My dad was a great story teller as evidenced by his essay. He was successful yet humble when he had every reason to be arrogant about his totally self-made success. When I grew up I got him back for all the stories he told about me, by out-storying him. He was a bit jealous, according to my mother, but prouder still about my verbal acuity’s.
Hate to use a cliche, but people do remain alive as long as they remain in your memories. Fave-niece loves hearing stories about her maternal grandparents, and fortunately I remember their wit, warts, and wisdom.
Impeach the entire Bush administration Just want to make my mom proud that I’m not afraid to express myself, and think that my neo-con, socially progressive (in heart and actions always; in speech sometimes) dad would be just as proud. My family rocks; we’re free thinkers all of us!
Am now adding another post about Stuyvesant High school Class of 2005, for some good down home New York pride.
Want to talk about heroes and patriots? Here are some kids who began high school next to a few buildings, watched them fall a week later, and spent the rest of their high school career in the shadow of no towers, to use Art Spiegelman’s amazing words.
Karl Rove, get a grip. These kids are some of New York’s best and brightest. They’ll causally tell their stories at universities all over. By being rational and sticking to the facts, they’ll influence more people than you could ever hope to.
About New York
For This Class, ‘Remember When’ Mingles With ‘Never Forget’
By DAN BARRY
Published: June 25, 2005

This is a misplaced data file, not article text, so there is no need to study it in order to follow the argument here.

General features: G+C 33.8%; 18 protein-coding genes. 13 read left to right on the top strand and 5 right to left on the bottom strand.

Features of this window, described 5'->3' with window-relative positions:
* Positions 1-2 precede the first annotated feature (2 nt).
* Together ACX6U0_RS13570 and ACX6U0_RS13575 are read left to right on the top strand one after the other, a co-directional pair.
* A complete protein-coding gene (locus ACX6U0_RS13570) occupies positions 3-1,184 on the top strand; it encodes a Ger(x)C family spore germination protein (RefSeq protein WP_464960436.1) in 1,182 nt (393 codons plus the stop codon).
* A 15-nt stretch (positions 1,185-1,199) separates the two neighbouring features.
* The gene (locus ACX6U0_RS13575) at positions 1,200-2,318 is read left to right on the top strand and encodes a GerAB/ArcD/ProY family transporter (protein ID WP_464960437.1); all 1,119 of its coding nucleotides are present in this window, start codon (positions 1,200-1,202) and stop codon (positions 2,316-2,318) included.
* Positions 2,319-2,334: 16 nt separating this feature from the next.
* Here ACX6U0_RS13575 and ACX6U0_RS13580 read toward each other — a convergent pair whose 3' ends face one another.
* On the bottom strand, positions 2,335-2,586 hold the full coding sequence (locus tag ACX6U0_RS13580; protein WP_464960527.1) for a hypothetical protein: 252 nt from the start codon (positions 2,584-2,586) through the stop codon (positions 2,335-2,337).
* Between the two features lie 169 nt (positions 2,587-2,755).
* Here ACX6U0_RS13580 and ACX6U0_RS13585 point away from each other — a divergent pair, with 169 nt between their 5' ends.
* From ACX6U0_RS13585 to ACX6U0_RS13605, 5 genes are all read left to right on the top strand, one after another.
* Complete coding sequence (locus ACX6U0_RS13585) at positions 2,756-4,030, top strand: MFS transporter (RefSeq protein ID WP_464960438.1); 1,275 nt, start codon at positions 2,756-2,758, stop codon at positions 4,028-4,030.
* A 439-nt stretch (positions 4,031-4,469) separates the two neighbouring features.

THE distribution of yearbooks the other day made it official: adulthood had come to the seniors of Stuyvesant High School. They cracked the binding and pored over four years of snapshot moments that began when they were 13, 14; children, really.
Vicky Portnoy watched debris fall from the World Trade Center on 9/11.
Here was Vicky, wielding her tennis racket. Here too was Lisa, smiling with friends on the track team. Here were Jason, and Chun Che, and Soleil. Remember Halloween, when that boy came dressed as Marilyn Monroe? Remember Pajama Day? Remember?
In a way, though, these seniors became adults just days into their freshman year. Nearly 800 students will graduate on Monday as the Class of 2005, but once you do your math, and remember that Stuyvesant is just north of what was the World Trade Center, you realize that theirs was also a Class of 2001; Sept. 11, 2001.
Their jumbled high school memories are both sweet and shocking, funny and not. Remember the junior prom, and physics class, and that first loud boom, and those car alarms going off? Remember the ballroom dancing, and the song-and-dance competitions, and seeing the debris falling from the towers? Was it debris? Remember?
But as some of these seniors recall their high school careers, strands of resilience weave through their stories. They refuse to allow a catastrophe outside their schoolhouse doors to define these four precious years of theirs. They remember the downwind whiffs of death, but they also remember biology tests, free periods, and the zing of first kisses.
It was the first Tuesday of their first year at Stuyvesant, an intensely competitive high school that attracts students citywide. Jason Hsu was putting a cover on his Spanish textbook when he heard a boom – the sound of the first plane hitting the north tower.